THE BBC is facing demands to justify failing to cover a major intervention from a top Tory MP – who accused the UK Government of withholding vital information about Israel’s assault on Gaza.

Alicia Kearns, the Conservative chair of the Foreign Affairs Committee, heaped pressure on ministers after she said the UK Government was keeping quiet legal advice which told them Israel was committing war crimes.

The BBC has failed to cover the story since the Observer broke the news on Sunday – despite it being widely picked up by other titles, including The National, the Financial Times, Sky News, The Independent as well as the PA news agency.

Its was mentioned in the daily paper round up online on Sunday, because the story splashed the Observer and on the Radio 4 news bulletin.

But it has not been featured on television or online. 

Now the BBC is facing calls to explain why it is “unwilling to report the full facts of our government's complicity with Israel”.

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Wael Shawish, the spokesperson for the Scottish Palestine Society which represents Palestinians living in Scotland, demanded the BBC explain why it “failed to cover" Kearns's (below) intervention.

The National: Alicia Kearns

He told The National: “Alica Kearns MP has been very clear in her statement that the UK Government has received legal advice which confirms it risks falling foul of international law by continuing to sell arms to Israel.

“This is a major news development as the BBC has failed to cover the story. As our national broadcaster an answer must be given as to why.

“For almost six months daily, Palestinians continue to be bombed, starved, and displaced, and the International Court of Justice has ruled that Israel is committing a plausible genocide.”

He added that the BBC’s failure to cover the story made “clear” the broadcaster is “increasingly a state-run media outlet that cannot claim to act impartially” or fulfil its public service broadcasting role.

“Despite this, it is clear that the BBC is unwilling to report the full facts of our government's complicity with Israel,” said Shawish.

Kearns comments were first obtained by The Observer after the paper was handed a covert recording of the top Tory MP speaking at fundraising event.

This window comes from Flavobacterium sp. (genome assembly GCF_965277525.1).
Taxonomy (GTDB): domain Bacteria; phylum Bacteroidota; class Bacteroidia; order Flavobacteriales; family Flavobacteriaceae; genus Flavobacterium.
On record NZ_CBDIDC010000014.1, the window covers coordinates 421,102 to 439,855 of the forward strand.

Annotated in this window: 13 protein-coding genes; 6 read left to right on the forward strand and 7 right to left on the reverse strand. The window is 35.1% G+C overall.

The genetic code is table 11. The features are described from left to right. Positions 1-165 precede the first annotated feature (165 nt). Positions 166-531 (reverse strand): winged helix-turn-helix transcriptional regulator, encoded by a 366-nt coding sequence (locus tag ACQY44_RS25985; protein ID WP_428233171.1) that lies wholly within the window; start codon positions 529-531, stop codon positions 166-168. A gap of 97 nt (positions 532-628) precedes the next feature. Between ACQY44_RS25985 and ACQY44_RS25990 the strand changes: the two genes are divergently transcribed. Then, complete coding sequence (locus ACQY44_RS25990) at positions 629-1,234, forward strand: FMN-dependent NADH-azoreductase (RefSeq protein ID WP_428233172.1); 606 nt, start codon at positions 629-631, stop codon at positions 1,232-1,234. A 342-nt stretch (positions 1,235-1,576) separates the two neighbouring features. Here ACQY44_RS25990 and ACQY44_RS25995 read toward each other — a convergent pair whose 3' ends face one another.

“The Foreign Office has received official legal advice that Israel has broken international humanitarian law but the government has not announced it,” she said.

“They have not said it, they haven’t stopped arms exports. They have done a few very small sanctions on Israeli settlers and everyone internationally is agreed that settlers are illegal, that they shouldn’t be doing what they’re doing, and the ways in which they have continued and the money that’s been put in.”

She stood by her comments when the paper approached her for comment, saying: “I remain convinced the Government has completed its updated assessment on whether Israel is demonstrating a commitment to international humanitarian law, and that it has concluded that Israel is not demonstrating this commitment, which is the legal determination it has to make.”

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Her comments are significant because – if true – they mean the UK Government will either need to suspend arms sales to Israel and curb its support for prime minister Benjamin Netanyahu’s government – or find itself exposed to the risk of legal challenge on the grounds of knowingly supporting a regime committing war crimes.

Government ministers, including Foreign Secretary David Cameron, have previously avoided saying whether they believed Israel to be acting within the bounds of international law.

Pressed by Kearns on the issue at a meeting of the Foreign Affairs Committee earlier this year, Lord Cameron said “of course” he was “worried” about whether Israel may have broken international law.

Others, such as Business Secretary Kemi Badenoch, have said more explicitly they believe Israel is acting within the law.

A BBC spokesperson said: "On the R4 bulletin [Sunday] the BBC covered Labour’s calls for the government to be more transparent with the legal advice it’s received."